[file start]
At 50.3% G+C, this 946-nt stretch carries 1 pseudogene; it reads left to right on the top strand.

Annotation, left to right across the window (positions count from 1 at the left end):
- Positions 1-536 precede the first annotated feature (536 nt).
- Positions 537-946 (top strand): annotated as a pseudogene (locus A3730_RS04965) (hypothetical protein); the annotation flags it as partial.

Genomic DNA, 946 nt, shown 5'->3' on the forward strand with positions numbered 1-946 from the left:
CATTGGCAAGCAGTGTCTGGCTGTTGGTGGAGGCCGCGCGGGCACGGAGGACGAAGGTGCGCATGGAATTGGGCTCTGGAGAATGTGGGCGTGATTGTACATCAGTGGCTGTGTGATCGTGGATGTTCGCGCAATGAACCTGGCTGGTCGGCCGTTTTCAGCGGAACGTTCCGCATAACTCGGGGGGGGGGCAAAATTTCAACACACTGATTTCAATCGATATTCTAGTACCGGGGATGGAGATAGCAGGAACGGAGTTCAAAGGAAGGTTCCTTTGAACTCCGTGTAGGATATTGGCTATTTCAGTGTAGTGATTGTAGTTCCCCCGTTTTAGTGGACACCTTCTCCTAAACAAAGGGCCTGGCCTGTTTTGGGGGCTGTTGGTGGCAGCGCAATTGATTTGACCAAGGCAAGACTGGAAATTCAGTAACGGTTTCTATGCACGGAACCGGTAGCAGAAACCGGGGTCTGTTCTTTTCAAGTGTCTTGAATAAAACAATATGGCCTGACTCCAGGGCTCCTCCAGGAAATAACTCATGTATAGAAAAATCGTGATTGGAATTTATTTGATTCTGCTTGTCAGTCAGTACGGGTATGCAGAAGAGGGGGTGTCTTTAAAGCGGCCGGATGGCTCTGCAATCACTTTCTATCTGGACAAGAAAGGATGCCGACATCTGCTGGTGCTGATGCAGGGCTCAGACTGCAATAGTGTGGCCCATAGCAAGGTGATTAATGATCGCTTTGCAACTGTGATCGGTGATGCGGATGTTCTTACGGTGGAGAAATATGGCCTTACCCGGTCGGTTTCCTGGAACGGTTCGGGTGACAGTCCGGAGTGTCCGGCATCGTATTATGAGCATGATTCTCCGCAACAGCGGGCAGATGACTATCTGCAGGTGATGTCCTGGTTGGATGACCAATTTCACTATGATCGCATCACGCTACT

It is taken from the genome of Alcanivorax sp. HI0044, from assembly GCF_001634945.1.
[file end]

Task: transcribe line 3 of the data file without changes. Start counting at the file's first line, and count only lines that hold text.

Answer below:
- Positions 1-536 precede the first annotated feature (536 nt).